Review by Michael Jacobson

Stars:  Martin Potter, Hiram Keller, Max Born
Director:  Federico Fellini
Audio:  Dolby 2 Channel Mono
Video:  Anamorphic Widescreen 2.35:1
Studio:  MGM/UA
Features:  Theatrical Trailer
Length:  129 Minutes
Release Date:  April 10, 2001

Film **

I recall an article I once read about the premiere of Federico Fellini’s breakthrough film La Dolce Vita in Italy, 1960.  Upon emerging from the theatre, a well dressed gentlemen approached Fellini and angrily shouted, “You are dragging Italy through the mud!” and proceeded to unceremoniously spit on the director.

And Fellini has been at the center of controversy ever since, between those who proclaim him the modern master of Italian cinema, and those who find his excessiveness and indulgence a bit too much to take.

Watching Fellini Satyricon is an exercise in pure tedium.  It’s a gloriously filmed, beautifully crafted epic with no heart and no soul…gratuitous to a fault in its portrayal of sex and violence.  But what really disturbs is not what the film shows us, but rather, what Fellini holds back from us.  His lack of judgment over what he presents on the screen leaves open only one possible conclusion:  he likes what he sees.

Satyricon is based on the episodic, choppy writings of Petronius, which serve as ample fodder for Fellini’s often unstructured style of filmmaking.  It may have served as an answer to some of the big Hollywood epics of recent years and their depictions of the Roman Empire:  Ben-Hur, The Robe, Spartacus and so on.  These films found in the subject of ancient Rome a banquet for stories about power, pride, Christianity and the like, and fueled this culture into some of the biggest and most impressive spectacles in film history.

Fellini, on the other hand, looked to ancient Rome as a civilization of decadence, deviance and violence…the kind of world where a prisoner’s hand would actually be chopped off on stage as part of a theatrical performance.  Fellini concentrated on more than the culture’s love of violence as entertainment, though…he focused on the loose, freewheeling sexuality and total lack of constraints on human behavior.  If you wanted it, you took it…that was the kind of luxury ruling the world could afford.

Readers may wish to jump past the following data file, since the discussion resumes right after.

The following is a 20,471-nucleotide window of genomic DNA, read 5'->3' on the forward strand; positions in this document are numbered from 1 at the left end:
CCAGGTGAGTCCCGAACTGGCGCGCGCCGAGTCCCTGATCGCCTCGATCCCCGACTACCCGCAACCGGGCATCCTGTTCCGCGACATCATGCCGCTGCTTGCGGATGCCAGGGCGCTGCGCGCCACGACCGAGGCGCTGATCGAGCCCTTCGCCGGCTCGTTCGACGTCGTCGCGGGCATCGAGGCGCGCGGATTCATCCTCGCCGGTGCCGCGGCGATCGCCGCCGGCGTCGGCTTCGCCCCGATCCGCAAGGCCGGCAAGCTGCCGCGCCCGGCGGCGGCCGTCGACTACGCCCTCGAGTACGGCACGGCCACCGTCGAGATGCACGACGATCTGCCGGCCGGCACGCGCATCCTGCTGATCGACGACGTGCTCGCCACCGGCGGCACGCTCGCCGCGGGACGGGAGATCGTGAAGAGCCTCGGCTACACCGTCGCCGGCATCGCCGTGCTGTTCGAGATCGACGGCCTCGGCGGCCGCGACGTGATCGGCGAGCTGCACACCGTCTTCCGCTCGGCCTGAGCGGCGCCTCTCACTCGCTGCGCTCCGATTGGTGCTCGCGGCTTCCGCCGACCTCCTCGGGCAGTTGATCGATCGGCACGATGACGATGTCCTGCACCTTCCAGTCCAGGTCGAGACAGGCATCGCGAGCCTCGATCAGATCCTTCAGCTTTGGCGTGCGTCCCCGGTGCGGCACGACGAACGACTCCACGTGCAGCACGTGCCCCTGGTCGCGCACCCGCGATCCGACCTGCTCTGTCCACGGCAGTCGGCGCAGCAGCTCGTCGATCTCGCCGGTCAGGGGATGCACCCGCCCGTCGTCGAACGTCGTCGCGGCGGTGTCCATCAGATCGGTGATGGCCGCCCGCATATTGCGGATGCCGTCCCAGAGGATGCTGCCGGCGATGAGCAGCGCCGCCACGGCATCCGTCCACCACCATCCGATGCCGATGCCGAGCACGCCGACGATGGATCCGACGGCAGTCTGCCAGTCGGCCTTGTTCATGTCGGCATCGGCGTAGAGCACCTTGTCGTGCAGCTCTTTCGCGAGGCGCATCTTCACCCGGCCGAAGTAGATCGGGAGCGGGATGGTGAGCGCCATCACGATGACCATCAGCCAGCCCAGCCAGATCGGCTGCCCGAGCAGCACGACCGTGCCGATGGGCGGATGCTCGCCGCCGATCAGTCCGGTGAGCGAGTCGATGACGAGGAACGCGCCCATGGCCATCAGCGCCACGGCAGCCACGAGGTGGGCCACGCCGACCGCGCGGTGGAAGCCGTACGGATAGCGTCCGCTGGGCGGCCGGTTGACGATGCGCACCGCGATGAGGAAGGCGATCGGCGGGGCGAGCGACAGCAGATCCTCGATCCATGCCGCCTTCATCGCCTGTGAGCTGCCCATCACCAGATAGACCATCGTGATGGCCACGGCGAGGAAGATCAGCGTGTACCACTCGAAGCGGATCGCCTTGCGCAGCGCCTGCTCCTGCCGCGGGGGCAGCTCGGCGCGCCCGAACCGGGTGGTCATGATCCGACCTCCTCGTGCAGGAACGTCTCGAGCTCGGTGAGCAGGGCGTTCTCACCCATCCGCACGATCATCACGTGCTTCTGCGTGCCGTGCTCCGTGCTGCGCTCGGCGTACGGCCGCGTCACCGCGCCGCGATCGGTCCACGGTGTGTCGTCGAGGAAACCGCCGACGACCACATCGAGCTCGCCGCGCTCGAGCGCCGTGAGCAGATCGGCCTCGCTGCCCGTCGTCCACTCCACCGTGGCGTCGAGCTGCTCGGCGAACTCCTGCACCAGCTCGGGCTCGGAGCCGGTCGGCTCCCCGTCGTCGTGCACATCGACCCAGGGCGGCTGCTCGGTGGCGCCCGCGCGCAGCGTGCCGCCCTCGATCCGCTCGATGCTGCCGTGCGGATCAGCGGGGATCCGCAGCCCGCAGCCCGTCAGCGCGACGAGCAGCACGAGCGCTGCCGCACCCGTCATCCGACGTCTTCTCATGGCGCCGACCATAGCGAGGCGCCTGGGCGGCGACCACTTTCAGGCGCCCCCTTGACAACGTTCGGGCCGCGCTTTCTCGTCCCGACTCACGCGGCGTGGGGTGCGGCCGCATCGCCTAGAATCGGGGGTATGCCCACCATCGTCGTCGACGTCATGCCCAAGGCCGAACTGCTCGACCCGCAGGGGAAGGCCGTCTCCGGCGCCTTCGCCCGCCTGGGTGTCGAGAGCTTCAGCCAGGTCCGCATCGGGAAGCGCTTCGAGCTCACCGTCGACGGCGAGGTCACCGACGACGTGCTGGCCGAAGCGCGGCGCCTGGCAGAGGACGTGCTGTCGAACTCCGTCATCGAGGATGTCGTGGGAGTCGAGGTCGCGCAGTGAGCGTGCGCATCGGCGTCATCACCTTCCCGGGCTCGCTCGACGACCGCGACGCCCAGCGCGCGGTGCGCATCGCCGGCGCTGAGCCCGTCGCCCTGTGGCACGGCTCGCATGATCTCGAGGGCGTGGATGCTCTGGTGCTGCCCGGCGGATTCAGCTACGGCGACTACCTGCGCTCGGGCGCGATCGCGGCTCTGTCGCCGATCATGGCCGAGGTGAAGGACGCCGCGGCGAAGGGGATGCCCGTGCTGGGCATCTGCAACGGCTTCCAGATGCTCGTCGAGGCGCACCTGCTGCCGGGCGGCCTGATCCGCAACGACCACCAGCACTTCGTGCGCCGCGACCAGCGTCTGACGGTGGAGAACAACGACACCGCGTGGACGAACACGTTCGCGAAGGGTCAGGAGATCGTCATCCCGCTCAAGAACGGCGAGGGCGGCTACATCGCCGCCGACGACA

The tale begins with a rivalry between two homosexual students, Encolpio (Potter) and Ascilto (Keller), over a young pretty-boy, Gitone (Born).  We enter the story as though it had been going on for some time; not much in the way of set up or explanation.  But what starts out simply enough evolves into a series of episodic and rarely related stories involving Encolpio, much like the original text.  He finds himself in several fights for his life, in a bizarre wedding to another man, a sea battle, and taking part in a pagan fertility ritual, where he learns he can no longer perform sexually and heads off on a quest to regain his manhood.

The fact that the episodes don’t relate well to one another is only part of what makes this film difficult to sit through.  I found, for example, that from the very start, this picture was reminding me of two of my least favorite films of all time, Salo and Caligula.  Both relished in images of sexual degradation and violence than could only be explained by arguing that’s what the directors wanted to see.  Fellini shows us plenty, but he makes no statement about it, and two hours plus is a long time to endure a movie with no real voice.

It ends, appropriately enough, by Encolpio’s last voice over being cut off in mid sentence for no reason, as his image fades into a depiction on a deteriorating fresco.  Message?  “I was influenced by the look of frescoes,” Fellini offers.  “At the end, these people, whose lives were so real to them, are now only crumbling frescoes.”  Interesting enough…but hardly a worthwhile conclusion to an expensive visual epic.

The film is filled with memorable images and has a terrific, carefully cultivated look to it.  The problems lie in the storytelling, lack of character development, and the absence of a moral center.  Fellini knows what he wants to see, but sometimes, he doesn’t seem to know what he wants to say.

Fellini himself mused his film’s place in history:  “‘What a pity,’ some archaeologist laments, upon viewing something called Fellini Satyricon.  ‘It seems to be missing its beginning, middle and end...’”

Video ***1/2

MGM offers a beautiful anamorphic widescreen transfer for this film; very appropriate since the visuals are the strongest asset the picture has to offer.  The print offers only a few and occasional bits of noticeable wear and tear; for the most part, it’s surprisingly and pleasingly clean.  Colors are well-rendered throughout, with gorgeous, rich tones and textures, and no bleedings or distortions.  Images are sharp and detail is remarkable from start to finish.  Apart from a slight touch of grain in one or two darker scenes, this is an exemplary transfer for a classic film.

Audio ***

The Dolby 2-channel mono track is surprisingly effective, whether your choice be Italian or English.  The audio is clean and clear throughout, with no noticeable noise, and many welcome moments of dynamic range created by the film’s music and audio effects.

Features *

Only a trailer.


Fellini Satyricon is a pretty, disturbing, but ultimately inconsequential film by a man noted for a body of movies that usually fall into one or more of those categories.  It’s for Fellini fans only, who will no doubt be pleased by MGM’s terrific DVD presentation.  Casual viewers, be warned.